CarMax awarded $50 million from AutoNation Unfair competition involves similar names

October 28, 1998|By BLOOMBERG NEWS

FORT LAUDERDALE, Fla. -- Republic Industries Inc.'s Auto- Nation USA used-car superstore unit must pay $50 million to rival CarMax Group for using similar brand names to confuse car buyers, a CarMax lawyer said yesterday.

A federal court jury in Fort Lauderdale deliberated more than seven hours yesterday before awarding the punitive damages to CarMax, a unit of Circuit City Group, for its unfair competition claims against AutoNation, said Richard Knoth, a lawyer for CarMax.

CarMax had sought $477 million from AutoNation, accusing it of trademark infringement and unfair competition in copying the name for CarMax's "AutoMation" computerized inventory-browsing system.

"The jury made a finding that AutoNation acted with malice toward CarMax in selecting that name and some of its sales slogans," Knoth said. "They found AutoNation trampled CarMax's rights in choosing those names."

Republic officials said they were pleased that jurors rejected CarMax's trademark claim.

"We have reason to believe the judge will throw out the punitive damage award" when he considers post-trial motions, said Jim Donahue, a Republic vice president and its spokesman.

While Republic lost on the unfair competition claim, Donahue said, the jury found that CarMax had "no protectable property interest" in the AutoMation name, giving other companies unrestricted use of similar names.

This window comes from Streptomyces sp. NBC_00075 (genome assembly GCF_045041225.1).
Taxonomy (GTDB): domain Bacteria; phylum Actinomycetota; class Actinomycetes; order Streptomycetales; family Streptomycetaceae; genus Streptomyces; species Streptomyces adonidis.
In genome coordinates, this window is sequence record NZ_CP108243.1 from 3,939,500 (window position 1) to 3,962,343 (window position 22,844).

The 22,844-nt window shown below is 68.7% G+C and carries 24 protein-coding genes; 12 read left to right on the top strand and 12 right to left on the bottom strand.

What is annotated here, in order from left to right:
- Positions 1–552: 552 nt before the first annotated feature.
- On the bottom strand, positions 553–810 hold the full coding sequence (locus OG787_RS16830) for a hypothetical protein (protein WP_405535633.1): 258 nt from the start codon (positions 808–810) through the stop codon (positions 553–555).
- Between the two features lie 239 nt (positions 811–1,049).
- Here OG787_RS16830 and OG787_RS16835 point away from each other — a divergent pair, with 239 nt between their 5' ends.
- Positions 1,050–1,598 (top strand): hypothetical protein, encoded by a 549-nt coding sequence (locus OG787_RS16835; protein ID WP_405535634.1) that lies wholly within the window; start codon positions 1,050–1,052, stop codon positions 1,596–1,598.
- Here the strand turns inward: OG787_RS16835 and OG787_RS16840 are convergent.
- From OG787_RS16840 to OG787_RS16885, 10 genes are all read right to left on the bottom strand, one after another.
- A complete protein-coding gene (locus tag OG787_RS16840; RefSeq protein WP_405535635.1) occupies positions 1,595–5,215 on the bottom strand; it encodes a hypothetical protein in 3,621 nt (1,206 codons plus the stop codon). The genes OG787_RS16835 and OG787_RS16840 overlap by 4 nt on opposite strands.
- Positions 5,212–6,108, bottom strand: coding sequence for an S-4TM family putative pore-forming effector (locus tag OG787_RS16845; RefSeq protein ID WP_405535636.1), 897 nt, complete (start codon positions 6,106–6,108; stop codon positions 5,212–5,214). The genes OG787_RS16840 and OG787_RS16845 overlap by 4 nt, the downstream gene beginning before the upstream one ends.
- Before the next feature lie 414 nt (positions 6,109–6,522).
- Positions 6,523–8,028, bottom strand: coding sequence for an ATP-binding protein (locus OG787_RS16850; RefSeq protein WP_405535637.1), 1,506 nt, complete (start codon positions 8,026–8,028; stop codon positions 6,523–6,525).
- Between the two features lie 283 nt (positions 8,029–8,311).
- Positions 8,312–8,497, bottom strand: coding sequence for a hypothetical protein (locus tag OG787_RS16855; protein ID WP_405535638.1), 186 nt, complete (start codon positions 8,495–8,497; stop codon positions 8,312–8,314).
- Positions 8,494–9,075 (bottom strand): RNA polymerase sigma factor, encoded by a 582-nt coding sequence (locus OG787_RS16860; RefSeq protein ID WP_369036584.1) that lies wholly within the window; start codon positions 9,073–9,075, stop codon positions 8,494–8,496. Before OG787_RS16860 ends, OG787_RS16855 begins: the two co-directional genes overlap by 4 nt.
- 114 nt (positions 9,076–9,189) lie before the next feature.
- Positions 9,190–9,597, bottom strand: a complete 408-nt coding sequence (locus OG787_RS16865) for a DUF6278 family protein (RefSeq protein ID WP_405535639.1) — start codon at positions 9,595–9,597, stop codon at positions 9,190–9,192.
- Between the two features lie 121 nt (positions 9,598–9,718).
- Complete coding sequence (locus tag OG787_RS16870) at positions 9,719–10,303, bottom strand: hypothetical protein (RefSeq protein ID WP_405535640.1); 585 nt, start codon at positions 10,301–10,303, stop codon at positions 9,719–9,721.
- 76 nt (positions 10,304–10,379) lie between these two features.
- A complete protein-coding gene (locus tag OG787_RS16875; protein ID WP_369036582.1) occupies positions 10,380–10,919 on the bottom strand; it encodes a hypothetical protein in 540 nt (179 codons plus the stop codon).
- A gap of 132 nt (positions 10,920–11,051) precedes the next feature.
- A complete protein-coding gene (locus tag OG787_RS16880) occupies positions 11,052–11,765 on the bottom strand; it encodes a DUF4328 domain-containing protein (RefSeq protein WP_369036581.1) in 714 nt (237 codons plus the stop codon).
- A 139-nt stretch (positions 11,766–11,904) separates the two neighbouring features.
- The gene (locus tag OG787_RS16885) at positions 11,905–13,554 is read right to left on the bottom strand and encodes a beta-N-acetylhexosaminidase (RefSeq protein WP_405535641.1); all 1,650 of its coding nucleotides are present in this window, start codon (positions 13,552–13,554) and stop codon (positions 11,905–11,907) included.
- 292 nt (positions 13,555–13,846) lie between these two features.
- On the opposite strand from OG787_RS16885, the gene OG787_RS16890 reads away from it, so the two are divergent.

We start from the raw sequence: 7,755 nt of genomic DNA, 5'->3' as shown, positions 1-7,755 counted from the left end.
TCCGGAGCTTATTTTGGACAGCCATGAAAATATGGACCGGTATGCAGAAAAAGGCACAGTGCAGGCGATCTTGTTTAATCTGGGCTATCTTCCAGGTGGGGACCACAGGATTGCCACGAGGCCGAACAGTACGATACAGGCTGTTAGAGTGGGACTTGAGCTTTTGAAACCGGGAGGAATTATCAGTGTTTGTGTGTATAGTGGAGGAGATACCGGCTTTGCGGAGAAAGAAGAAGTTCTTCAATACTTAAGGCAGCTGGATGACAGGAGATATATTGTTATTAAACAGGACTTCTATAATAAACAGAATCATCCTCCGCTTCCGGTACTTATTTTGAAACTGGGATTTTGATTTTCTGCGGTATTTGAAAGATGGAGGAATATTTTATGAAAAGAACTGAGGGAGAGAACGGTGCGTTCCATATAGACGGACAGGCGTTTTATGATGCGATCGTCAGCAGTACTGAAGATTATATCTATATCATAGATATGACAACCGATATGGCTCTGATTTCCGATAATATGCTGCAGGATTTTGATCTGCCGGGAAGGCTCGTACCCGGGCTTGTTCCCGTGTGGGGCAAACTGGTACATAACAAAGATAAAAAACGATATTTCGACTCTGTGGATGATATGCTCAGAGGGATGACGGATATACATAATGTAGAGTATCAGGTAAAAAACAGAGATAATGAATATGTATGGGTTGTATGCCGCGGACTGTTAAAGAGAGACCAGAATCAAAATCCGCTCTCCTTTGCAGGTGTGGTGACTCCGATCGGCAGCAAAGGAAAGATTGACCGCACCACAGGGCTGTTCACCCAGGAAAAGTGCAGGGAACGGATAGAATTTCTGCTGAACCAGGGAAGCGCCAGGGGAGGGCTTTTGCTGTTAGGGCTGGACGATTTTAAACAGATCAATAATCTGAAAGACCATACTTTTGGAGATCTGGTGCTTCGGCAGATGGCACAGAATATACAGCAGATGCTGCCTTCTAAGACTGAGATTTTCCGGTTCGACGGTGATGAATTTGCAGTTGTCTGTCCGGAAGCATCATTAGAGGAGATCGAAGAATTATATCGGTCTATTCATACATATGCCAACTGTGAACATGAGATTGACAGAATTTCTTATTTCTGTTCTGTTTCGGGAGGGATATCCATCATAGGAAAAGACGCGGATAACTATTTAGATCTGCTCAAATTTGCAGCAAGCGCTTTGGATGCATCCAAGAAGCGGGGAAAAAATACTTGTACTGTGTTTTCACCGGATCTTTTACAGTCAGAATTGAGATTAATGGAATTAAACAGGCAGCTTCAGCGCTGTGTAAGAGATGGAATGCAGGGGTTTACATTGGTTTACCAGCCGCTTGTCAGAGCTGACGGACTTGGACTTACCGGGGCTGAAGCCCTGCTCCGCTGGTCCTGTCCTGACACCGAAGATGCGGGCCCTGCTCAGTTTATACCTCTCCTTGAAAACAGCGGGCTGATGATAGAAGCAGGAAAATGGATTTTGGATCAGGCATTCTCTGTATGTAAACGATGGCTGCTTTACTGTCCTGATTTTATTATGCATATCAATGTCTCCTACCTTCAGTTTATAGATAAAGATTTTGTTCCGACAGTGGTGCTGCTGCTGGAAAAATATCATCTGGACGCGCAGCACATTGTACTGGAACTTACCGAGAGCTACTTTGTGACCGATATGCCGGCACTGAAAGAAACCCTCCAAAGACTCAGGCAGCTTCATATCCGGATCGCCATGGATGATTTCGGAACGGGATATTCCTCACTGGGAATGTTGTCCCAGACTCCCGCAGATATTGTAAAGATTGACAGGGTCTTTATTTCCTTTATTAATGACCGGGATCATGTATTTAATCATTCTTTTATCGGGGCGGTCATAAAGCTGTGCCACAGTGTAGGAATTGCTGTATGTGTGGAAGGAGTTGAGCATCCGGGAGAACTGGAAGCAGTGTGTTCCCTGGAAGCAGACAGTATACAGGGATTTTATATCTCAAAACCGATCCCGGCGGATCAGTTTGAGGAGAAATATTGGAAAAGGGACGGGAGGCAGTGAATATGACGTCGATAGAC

Richmond, Va.-based CarMax, which sells used cars through a chain of superstores in the mid-Atlantic and Southeast, filed suit against AutoNation in 1996. CarMax argued that AutoNation was so similar to its AutoMation name that consumers would be confused by it and that Republic had come up with a thinly veiled variation on its slogan, "The New Way to Buy Used Cars."

The two-week trial included testimony by Republic Chairman H. Wayne Huizenga about how the AutoNation unit was created.

Huizenga, a Fort Lauderdale resident, also owns the National Football League's Miami Dolphins, Major League Baseball's Florida Marlins and the National Hockey League's Florida Panthers.

"They put up a long fight, but we got the best of them," Knoth said. "It's not too easy to get a jury in Wayne Huizenga's backyard to hand down $50 million in damages against one of his companies."

Shares of Fort Lauderdale-based Republic rose 50 cents to $16.125 yesterday and CarMax's shares slipped 12.5 cents to $6.4375. Circuit City's shares fell 31.25 cents to $36.3125.

Pub Date: 10/28/98

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